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Donna's research began taking shape during her doctoral studies between 2000 and 2004.  Her work specifically focused upon how youth in underrepresented contexts adopt and employ digital media technologies to document, question, and analyze their local situations. Working in and around technology, youth make visible their knowledges, their approaches to learning, and their expriences that inform thier ways of seeing the world.  Drawing upon theoretical frames of media studies (Hammer & Kellner, 2009; Hall, 1996), critical pedagogy (Freire, 1970) and Transformative Praxis (Smith, 2004), Donna's research sought to leverage media technologies to afford youth the opportunity to see themselves as part of directing their own learning and for educators to gain insight into how youth connect with their local context.  Through various iterations of the work in Philadelphia, Patterson, NJ, the Dominican Republic, and Dorchester, MA, Donna began to solidify a flexible and adapable pedagogical model that was created alongside the youth with who she works.  This work subsequently materialized into the nonprofit organization called Unlocking Silent Histories.  Here is are highlights, in reverse order, of her projects.



Unlocking Silent Histories (2012 - present)

Lilla G Fredrick Banner


Unlocking Silent Histories (USH) is an educational nonprofit founded in 2013. USH opens spaces for indigenous youth to critically analyze how they are represented in the media and to creatively express their worlds from their perspectives, in the form of documentary films. It also contributes to the promotion of cultural understanding by connecting youth across generational and geographical boundaries.

Our learning designs emerge from the local context, honoring languages, traditions, and cultures as well as in our belief in youth-directed learning, participatory research, and community-centered video ethnography:

  • Local knowledge and voice are foundational to authentic learning
  • Community connected themes encourage critical and creative expression
  • Youth have the capacity to direct their own learning and author their own stories

What is USH

Purpose of USH



Dorchester, MA (2011 - 2012)

Lilla G Fredrick Banner


The Lilla G. Frederick School is a pilot middle school in Dorchester, MA. Donna collaborated with Teachers in the school to develop a pilot after school program that allows youth to explore their interests. Including youth in the decision curriculum planning from the beginning, this group collectively decided to focus on the perceptions and realities of urban youth in the media. Specifically, these youth examined how urban various forms of media projected and reinforced stereotypes about urban youth. They used VoiceThread to organize and analyze different images on the internet, in the movies, and in the news. Next, they used creative narrative film or digital story telling techniques to create their own media to both highlight and counter these perceptions.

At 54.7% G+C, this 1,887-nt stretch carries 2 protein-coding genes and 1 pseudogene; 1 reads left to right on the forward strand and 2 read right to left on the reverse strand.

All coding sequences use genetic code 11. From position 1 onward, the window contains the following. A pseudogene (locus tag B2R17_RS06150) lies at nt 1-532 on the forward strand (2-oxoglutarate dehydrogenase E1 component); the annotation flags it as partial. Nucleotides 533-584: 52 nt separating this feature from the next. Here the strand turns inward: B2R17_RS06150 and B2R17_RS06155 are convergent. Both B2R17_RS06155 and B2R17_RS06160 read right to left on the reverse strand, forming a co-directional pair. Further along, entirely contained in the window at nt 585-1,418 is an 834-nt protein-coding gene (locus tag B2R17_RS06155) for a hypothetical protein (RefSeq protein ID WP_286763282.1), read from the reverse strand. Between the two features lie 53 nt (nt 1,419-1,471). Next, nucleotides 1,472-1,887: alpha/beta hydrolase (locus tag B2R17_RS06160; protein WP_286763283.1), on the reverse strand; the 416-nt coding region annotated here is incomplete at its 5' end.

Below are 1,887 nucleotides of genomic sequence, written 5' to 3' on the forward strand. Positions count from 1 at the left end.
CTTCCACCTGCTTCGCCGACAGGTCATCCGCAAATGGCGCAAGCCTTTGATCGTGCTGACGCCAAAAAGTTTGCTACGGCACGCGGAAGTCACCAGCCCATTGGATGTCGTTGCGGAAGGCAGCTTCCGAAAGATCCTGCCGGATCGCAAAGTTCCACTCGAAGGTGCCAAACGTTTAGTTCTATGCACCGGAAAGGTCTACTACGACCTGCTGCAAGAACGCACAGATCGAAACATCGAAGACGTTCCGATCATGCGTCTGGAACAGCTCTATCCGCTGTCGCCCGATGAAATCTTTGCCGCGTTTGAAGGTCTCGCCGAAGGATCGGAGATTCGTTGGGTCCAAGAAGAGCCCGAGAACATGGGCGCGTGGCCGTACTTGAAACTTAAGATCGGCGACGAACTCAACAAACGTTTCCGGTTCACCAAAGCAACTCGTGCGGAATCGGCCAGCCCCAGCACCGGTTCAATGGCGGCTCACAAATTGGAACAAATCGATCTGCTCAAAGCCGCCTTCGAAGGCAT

Dominican Republic (2010 - 2011)

Lilla G Fredrick Banner


In July 2010, supported by a grant from the Office of International and Transnational Affairs at the University of Massachusetts, Boston, Donna traveled to the Dominican Republic. The goal of this trip was to explore potential relationships between the University of Massachusetts, Boston and the Mariposa DR Foundation, a nonprofit organization in the Dominican Republic. What materialized instead were relationships with both the Mariposa Foundation and the Ruth and Werner Plaut Kindergarten and Community Center in La Mina, Dominican Republic. It was through these community-based video projects that Donna gained a deeper understanding of a emergent and flexible pedagogy that integrally involved youth voice and community inquiry. The work in the Dominican Republic was truly a turning point that would spark the trajectory for what was eventually to become Unlocking Silent Histories.

Philadelph, PA (2003 - 2004)

Lilla G Fredrick Banner


Donna completed her dissertation work in Philadelphia at a community center called Project HOME. The work in the center was a self-initiated digital divide engagement that shed a light on how technology-mediated activities in a cross-community partnership empowered youth to have a voice in the organization of their learning. In this web design course, high boys from a suburban school taught middles school youth in this community centered. My analysis focused on how these different cultures intersected to bring about new forms of participation and emergent activity structures. The learners became a significantly integral part of co-creating the evolving learning structure. To the right are examples of what the youth decided to include on their websites.

Dorchester Media

Dominican Media

Philadelphia Media